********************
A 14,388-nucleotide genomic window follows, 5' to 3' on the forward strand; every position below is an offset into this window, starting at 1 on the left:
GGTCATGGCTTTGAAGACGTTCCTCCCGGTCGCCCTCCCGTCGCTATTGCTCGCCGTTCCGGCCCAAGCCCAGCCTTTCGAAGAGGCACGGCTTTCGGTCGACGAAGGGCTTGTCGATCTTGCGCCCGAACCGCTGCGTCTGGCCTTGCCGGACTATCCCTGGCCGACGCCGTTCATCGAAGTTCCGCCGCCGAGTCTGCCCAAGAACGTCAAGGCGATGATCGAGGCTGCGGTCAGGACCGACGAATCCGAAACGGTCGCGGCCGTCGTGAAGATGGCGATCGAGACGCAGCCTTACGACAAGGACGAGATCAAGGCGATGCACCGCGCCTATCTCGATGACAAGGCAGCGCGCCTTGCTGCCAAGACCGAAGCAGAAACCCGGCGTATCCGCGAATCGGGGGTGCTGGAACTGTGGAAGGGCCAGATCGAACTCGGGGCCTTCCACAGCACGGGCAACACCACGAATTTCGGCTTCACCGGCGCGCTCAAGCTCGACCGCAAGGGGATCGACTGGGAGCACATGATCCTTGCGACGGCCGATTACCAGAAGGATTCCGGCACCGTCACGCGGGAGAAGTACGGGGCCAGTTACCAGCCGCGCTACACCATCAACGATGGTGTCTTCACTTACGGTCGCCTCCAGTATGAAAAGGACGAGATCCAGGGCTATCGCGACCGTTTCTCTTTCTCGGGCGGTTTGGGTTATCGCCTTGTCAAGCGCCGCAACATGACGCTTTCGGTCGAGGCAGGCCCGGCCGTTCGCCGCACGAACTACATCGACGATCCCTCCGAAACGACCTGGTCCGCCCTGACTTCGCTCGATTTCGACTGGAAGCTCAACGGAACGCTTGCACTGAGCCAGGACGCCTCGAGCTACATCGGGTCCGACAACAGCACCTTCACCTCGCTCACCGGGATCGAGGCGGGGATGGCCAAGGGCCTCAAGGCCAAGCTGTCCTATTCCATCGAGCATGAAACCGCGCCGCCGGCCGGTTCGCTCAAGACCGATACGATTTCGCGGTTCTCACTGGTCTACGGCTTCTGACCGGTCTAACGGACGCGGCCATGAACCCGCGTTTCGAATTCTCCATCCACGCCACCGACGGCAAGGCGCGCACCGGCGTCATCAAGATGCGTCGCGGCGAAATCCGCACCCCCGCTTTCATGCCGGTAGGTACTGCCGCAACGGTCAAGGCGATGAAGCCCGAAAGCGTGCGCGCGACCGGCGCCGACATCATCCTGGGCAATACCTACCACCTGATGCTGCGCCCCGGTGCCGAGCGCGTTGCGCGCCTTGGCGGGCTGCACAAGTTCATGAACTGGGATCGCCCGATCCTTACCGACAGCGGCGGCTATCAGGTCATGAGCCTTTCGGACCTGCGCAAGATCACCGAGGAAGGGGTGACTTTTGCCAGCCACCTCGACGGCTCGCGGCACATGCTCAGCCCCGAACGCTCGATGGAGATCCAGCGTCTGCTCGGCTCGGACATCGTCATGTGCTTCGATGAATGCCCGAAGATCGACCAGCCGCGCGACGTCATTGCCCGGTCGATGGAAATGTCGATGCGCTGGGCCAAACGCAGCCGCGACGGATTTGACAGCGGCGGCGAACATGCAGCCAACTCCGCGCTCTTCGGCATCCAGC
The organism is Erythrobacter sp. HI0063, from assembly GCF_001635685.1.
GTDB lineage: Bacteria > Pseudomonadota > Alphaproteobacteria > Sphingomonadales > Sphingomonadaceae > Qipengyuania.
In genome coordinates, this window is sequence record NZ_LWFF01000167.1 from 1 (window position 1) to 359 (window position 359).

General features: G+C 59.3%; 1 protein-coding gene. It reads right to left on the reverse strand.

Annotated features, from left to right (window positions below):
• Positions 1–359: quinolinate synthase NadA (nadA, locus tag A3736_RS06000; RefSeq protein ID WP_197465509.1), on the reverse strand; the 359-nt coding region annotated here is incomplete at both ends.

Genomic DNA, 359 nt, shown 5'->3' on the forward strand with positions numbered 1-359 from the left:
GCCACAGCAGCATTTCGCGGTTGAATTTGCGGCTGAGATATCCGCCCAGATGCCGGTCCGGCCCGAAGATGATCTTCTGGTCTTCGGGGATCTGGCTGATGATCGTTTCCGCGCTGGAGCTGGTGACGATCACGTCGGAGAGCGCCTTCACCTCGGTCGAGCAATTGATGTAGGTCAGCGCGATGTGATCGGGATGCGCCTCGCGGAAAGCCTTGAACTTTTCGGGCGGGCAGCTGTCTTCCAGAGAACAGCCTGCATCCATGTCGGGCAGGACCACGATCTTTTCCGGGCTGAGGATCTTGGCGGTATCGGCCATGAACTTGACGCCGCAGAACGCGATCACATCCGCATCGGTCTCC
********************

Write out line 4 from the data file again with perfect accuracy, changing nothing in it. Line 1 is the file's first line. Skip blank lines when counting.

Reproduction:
GTDB lineage: Bacteria > Pseudomonadota > Alphaproteobacteria > Sphingomonadales > Sphingomonadaceae > Qipengyuania.